Tuesday, July 26, 2011

Connecting to AWS Linux (Ubuntu) Instance from Windows using PuTTY and the SSH protocol

By Semir H.

This part continues from the previous “NAME” part where we launched an Instance. In this part I will show you how to use PuTTY to connect to your running Linux (Ubuntu) Instance. In order for PuTTY to access your Instance over the SSH protocol we opened up the SSH TCP port (22) by using a Security Group which is essentially a Firewall.

Creating a PuTTY Private Key:

We must first create a PuTTY Private Key using the .PEM key generated beforehand. For this you need to get puttygen.
Run puttygen to start the process. Click on “File” and on “Load private key”.

Browse to the private key file (.pem) you saved earlier and load it. You should get a success notice like the one below. Click on OK.

You may want to edit the key comment and put a key passphrase before we generate a PPK file. I recommend using a key passhprase but please do not forget it or your resulting PPK will be of no use. Leave the type of key as SSH-2 RSA and leave the number of bits as 1024. Once you’ve made desired comments and put in the phrase click on “Save private key”. Give it a meaningful name and save as .ppk.

Connecting to AWS Linux Instances:

We must first find out the public DNS of the Instance we wish to connect to. To do this go to your AWS Management Console, go to Amazon EC2 tab, Instances, click on your Instance and look down under “Description”. You should see an address, next to Public DNS, similar to this: ec2-122-248-203-235.ap-southeast-1.compute.amazonaws.com

Next, start PuTTY, put the DNS entry into the Host Name field and then browse down to the SSH Category and to the Auth section under SSH. This is where you add your private key (PPK) for later authentication. Go back to the Session category, make sure the DNS entry is still there, give this session a name (e.g. Test AWS Ubunt) and click on Save.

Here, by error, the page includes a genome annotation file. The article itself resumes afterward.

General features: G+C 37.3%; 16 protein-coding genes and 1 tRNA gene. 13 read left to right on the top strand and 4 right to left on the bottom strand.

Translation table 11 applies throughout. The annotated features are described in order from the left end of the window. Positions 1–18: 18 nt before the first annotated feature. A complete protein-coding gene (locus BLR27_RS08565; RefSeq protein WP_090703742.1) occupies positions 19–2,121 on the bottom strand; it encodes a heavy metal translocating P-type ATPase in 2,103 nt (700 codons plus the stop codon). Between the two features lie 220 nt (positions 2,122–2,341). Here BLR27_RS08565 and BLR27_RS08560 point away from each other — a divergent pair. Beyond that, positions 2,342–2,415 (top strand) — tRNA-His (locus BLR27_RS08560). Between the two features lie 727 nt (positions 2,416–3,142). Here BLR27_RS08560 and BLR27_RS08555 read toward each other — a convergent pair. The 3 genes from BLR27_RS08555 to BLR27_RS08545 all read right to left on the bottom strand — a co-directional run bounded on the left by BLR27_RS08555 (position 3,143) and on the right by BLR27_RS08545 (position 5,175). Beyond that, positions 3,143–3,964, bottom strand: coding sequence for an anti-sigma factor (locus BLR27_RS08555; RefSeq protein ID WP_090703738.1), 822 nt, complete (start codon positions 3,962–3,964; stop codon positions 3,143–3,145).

See below for an example:

Now it’s a simple matter of loading the saved session. First time you connect you will get a security alert saying that the server’s host key is unknown to you. Please select Yes to continue if you think it is safe to do so (in this case it is). You will get this with any new server the first time. You will also get this if you turn your Instance off and then on again (because the DNS and server hostname will change). The private key will not change so that can be re-used to connect.
You will be prompted to put in a username to log in. For this particular AMI it is ‘ubuntu’. Once you put that in you will get prompted to put the PPK passphrase (if you set one). If all goes well you should be logged into your Ubuntu Linux Amazon AWS Instance. Yay :)


If you’re having issues then please revisit the steps above. Please make sure you’re using the correct DNS entry and the correct private key. You can check which private key the Instance is using by looking at the Instance Details section (same one where DNS info is located). Please be aware that the public DNS string will change if you shut the server down and start it again. This can be addressed using Elastic IPs but we’ll cover that in another tutorial some other time.

1 comment:

  1. Excellent walkthrough. Thank you!